Moley History, Family Crest & Coats of Arms

Early Origins of the Moley family

The surname Moley was first found in Warwickshire where they held a family seat as Lords of the Manor. The Saxon influence of English history diminished after the Battle of Hastings in 1066. The language of the courts was French for the next three centuries and the Norman ambience prevailed. But Saxon surnames survived and the family name was first referenced in the year 1212 when John Malynes held lands.

Early History of the Moley family

This web page shows only a small excerpt of our Moley research. Another 80 words (6 lines of text) covering the years 1455 and 1487 are included under the topic Early Moley History in all our PDF Extended History products and printed products wherever possible.

Moley Spelling Variations

Until quite recently, the English language has lacked a definite system of spelling rules. Consequently, Anglo-Saxon surnames are characterized by a multitude of spelling variations. Changes in Anglo-Saxon names were influenced by the evolution of the English language, as it incorporated elements of French, Latin, and other languages. Although Medieval scribes and church officials recorded names as they sounded, so it is common to find one person referred to by several different spellings of his surname, even the most literate people varied the spelling of their own names. Variations of the name Moley include Malins, Malin, Mallin, Malynes, Malle and others.

Early Notables of the Moley family (pre 1700)

More information is included under the topic Early Moley Notables in all our PDF Extended History products and printed products wherever possible.

United States Moley migration to the United States +

Searching for a better life, many English families migrated to British colonies. Unfortunately, the majority of them traveled under extremely harsh conditions: overcrowding on the ships caused the majority of the immigrants to arrive diseased, famished, and destitute from the long journey across the ocean. For those families that arrived safely, modest prosperity was attainable, and many went on to make invaluable contributions to the development of the cultures of the new colonies. Research into the origins of individual families in North America revealed records of the immigration of a number of people bearing the name Moley or a variant listed above:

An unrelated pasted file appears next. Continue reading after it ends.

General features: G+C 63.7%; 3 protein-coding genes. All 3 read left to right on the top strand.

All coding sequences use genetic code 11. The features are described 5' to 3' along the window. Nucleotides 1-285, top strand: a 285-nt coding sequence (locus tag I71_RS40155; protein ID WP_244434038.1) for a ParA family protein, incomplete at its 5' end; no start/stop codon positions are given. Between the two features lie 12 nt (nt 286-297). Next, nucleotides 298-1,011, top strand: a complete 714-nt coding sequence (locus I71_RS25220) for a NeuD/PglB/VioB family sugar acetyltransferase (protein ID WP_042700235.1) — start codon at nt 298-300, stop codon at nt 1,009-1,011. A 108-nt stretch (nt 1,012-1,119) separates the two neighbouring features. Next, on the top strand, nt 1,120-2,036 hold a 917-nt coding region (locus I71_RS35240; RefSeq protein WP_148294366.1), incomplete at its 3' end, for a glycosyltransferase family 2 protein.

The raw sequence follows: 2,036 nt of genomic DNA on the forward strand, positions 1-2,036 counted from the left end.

Moley Settlers in United States in the 19th Century
  • Anty Moley, aged 22, who landed in New York in 1854 [1]
  • W Moley, aged 18, who landed in New York in 1854 [1]
  • James B Moley, who arrived in Allegany (Allegheny) County, Pennsylvania in 1874 [1]

Canada Moley migration to Canada +

Some of the first settlers of this family name were:

Moley Settlers in Canada in the 19th Century
  • Nancy Moley, aged 30, who arrived in Saint John, New Brunswick in 1834 aboard the brig "Dorcas Savage" from Belfast, Ireland

Contemporary Notables of the name Moley (post 1700) +

  • Raymond Charles Moley (1886-1975), American presidential adviser, professor of law and author, recipient of the Presidential Medal of Freedom
  • Frances Moley, American Republican politician, Alternate Delegate to Republican National Convention from New York, 1956 [2]
  • Moley McColley, American animator, best known for her work in You're a Good Man, Charlie Brown (1985), Snoopy's Getting Married, Charlie Brown and Shinbone Alley (1971)

The Moley Motto +

The motto was originally a war cry or slogan. Mottoes first began to be shown with arms in the 14th and 15th centuries, but were not in general use until the 17th century. Thus the oldest coats of arms generally do not include a motto. Mottoes seldom form part of the grant of arms: Under most heraldic authorities, a motto is an optional component of the coat of arms, and can be added to or changed at will; many families have chosen not to display a motto.

Motto: Post proelia praemia
Motto Translation: After the battles come the rewards

  1. ^ Filby, P. William, Meyer, Mary K., Passenger and immigration lists index : a guide to published arrival records of about 500,000 passengers who came to the United States and Canada in the seventeenth, eighteenth, and nineteenth centuries. 1982-1985 Cumulated Supplements in Four Volumes Detroit, Mich. : Gale Research Co., 1985, Print (ISBN 0-8103-1795-8)
  2. ^ The Political Graveyard: Alphabetical Name Index. (Retrieved 2015, November 19) . Retrieved from on Facebook
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